EVERY DAY, ACROSS THE GLOBE, labs perform testing using Sanger sequencing and other fundamental techniques of proteomics and genomics pioneered and developed by Frederick Sanger, who died last month at the age of 95.
Sanger is considered one of the giants in biochemistry. He was one of only three people awarded two Nobel prizes in science. Both of his Nobel prizes were for chemistry, in 1958 and 1980. The other dual awardees were Marie Curie (physics and chemistry) and John Bardeen (twice in physics). Linus Pauling’s two Nobel prizes were for chemistry and peace.
In the 1950s, working at the University of Cambridge in the United Kingdom, Sanger was the first to unravel the structure of a protein. That was insulin. Among other things, Sanger proved that the ordering of amino acids was crucial to the actual function of a protein. His work led to the laboratory synthesis of insulin and major advances in treating the disease.
Developed Sanger’s Reagent
To accomplish this feat, Sanger developed a technique that used a marking agent—now called Sanger’s reagent—that took long chains of amino acids in protein molecules and broke them down into short fragments. Over a ten-year period, in his study of insulin, he analyzed these short fragments to understand their composition.
By 1953, Sanger was able to accurately specify the exact sequence of amino acids for bovine insulin. He also demonstrated that precise and very small differences existed among the insulins from various types of mammals. For these accomplishments, Sanger was awarded the 1958 Nobel Prize for chemistry.
In the early 1960s, Sanger became part of a new molecular laboratory at Cambridge. This lab was led by Max Perutz. Other members of the team included James Watson and Francis Crick, who had identified the structure of DNA just a few years earlier.
Informed by the insight that a single, precise sequence of amino acids was essential to the function of the protein, Sanger next set out to understand how the information contained within DNA is used to make the proteins that do the work inside living cells. As described by The Guardian newspaper:
Once Crick and Watson had produced an explanation for how the genetic code was inherited through DNA, it was inevitable that Sanger should apply his flair in amino acid sequencing to deciphering the detailed construction of individual genes. Sanger said in his Nobel lecture in 1980 that it was the coded amino acid sequences within specific sections of the strands of DNA that conveyed the genetic information. Those sequences were as much the stuff of genes as the DNA helix.
In Sanger’s group at this time were Bart Barrell, Alan Coulson, and George Brownlee. Together, they worked to develop methods to sequence both DNA and RNA. Their work produced techniques such as chain terminators, very thin gel systems, and cloning methods to produce strands of DNA.
First To Map A Genome
The breakthrough achieved by Sanger and his team was to be first in the world to map the entire genome of a living organism. This was accomplished in 1977 and their target was the virus Phi X 174, which consisted of 5,400 base pairs of DNA. Next, the team sequenced the DNA of a human mitochondrian, which is the structure that generates energy in human cells.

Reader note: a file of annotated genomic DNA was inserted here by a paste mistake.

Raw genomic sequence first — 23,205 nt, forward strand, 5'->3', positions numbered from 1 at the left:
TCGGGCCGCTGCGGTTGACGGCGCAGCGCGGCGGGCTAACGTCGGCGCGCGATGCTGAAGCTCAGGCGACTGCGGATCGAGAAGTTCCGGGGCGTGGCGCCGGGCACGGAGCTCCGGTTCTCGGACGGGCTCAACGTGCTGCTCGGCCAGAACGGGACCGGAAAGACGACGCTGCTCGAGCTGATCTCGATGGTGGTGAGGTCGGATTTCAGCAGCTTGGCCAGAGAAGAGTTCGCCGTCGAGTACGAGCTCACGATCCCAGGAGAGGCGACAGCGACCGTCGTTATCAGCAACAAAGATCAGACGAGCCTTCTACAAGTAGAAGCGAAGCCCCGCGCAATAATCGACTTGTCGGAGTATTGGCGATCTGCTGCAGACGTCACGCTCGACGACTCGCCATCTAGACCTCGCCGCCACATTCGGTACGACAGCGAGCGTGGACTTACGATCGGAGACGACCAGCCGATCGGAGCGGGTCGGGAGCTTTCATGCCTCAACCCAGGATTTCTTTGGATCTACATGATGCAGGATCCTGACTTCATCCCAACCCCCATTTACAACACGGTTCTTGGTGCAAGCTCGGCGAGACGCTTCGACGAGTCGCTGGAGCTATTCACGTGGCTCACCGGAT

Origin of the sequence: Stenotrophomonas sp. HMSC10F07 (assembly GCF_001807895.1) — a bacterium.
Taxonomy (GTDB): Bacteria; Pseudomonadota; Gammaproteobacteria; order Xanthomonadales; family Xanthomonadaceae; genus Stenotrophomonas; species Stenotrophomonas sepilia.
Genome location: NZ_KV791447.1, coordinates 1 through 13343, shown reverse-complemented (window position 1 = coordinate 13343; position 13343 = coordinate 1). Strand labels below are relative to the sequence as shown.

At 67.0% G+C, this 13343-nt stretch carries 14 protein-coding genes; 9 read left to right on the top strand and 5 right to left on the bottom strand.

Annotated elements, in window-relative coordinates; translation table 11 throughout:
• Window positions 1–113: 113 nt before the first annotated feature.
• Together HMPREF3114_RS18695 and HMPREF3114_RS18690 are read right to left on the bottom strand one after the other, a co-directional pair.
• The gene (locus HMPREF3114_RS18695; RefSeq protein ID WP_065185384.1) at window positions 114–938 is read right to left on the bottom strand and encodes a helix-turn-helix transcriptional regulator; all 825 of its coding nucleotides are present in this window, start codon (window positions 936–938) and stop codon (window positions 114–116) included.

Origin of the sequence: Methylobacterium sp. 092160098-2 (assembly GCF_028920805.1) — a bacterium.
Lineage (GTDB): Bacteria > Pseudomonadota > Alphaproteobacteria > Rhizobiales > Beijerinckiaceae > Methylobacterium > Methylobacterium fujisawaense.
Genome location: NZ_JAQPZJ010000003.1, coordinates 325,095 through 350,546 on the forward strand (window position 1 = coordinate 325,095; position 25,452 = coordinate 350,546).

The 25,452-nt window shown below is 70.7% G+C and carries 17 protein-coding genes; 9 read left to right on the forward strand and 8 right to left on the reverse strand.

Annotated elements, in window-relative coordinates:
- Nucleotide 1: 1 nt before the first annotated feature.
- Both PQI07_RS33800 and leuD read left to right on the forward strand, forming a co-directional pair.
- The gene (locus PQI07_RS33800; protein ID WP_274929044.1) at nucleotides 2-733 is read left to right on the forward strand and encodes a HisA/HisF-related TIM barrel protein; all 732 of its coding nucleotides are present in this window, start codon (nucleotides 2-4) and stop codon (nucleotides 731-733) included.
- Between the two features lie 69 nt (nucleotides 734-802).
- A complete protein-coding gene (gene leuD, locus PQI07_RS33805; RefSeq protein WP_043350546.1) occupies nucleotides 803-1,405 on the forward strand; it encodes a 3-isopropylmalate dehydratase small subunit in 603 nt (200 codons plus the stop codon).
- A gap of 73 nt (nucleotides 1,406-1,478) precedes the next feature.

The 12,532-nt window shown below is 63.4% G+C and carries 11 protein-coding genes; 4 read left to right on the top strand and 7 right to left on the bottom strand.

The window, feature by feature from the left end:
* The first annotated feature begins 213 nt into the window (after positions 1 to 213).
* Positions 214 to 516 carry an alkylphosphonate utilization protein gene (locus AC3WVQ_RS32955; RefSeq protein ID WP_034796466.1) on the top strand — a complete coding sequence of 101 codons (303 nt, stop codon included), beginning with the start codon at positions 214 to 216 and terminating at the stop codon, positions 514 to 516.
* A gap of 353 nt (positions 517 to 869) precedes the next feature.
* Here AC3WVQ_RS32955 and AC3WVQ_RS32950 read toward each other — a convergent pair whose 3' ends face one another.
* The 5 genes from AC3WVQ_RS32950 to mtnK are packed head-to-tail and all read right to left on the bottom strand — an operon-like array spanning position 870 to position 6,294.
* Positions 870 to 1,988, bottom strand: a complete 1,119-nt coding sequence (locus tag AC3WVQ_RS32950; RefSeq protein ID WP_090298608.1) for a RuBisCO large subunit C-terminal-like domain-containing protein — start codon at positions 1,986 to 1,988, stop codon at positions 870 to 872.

The 1980 Nobel Prize was awarded to three individuals. Sanger shared the prize with Walter Gilbert of Harvard University and Paul Berg at Stanford University. Sanger and Berg were recognized for their work in determining the base sequences of nucleic acids. Berg was recognized for demonstrating a method to recombine segments of DNA in ways that made genetic engineering possible.
Frederick Sanger was recognized as a modest man by those who knew him. He was born in 1918 and attended St. John’s College in Cambridge on a scholarship. One influence on Sanger during this time was Frederick Gowland Hopkins, a Nobel Laureate who had discovered vitamins.
Interest in Proteomics
Upon graduation in 1939, Sanger pursued his Ph.D. in protein metabolism. As a Quaker, he was a conscientious objector during World War II. During this time, he was close to the work of British biochemists Archer Marting and Richard Synge. These two scientists had initiated a scientists to separate and purify very large molecules, including proteins and nucleic acids. Sanger’s first grant supported his research into the structure of proteins, with insulin being the primary subject.
Sanger retired in 1983. In The Guardian’s obituary covering his life, Sanger was characterized as “almost absurdly self-effacing, describing himself as someone who had merely ‘messed about in his lab.’”
One anecdote about his life confirms this trait. He declined to accept a knighthood, saying that he preferred not to be called “sir.”
Sanger was made a fellow in the Royal Society in 1954 and a Commander of the Order of the British Empire in 1963. In 1986, he earned the Order of Merit.
UK’s Sanger Institute
In recognition of his lifetime of accomplishments in proteomics and genomics, the National Health Service named its molecular and genomics research organization the Sanger Institute.
Today, Sanger sequencing is still the most widely-used technique for genetic sequencing. It is considered the gold standard for most clinical gene sequencing applications.
Independently, biotech companies and other research teams are developing different techniques for sequencing DNA. But even these research and development efforts are building upon the body of work left by Frederick Sanger.
Sanger’s passing at the age of 95 might be seen as one more door closing on the first era of proteomic and genomic research. At the same time, Frederick Sanger will be long-remembered as an essential pioneer in proteomics and genomics who brought the science to a point where humankind was able to benefit from this knowledge.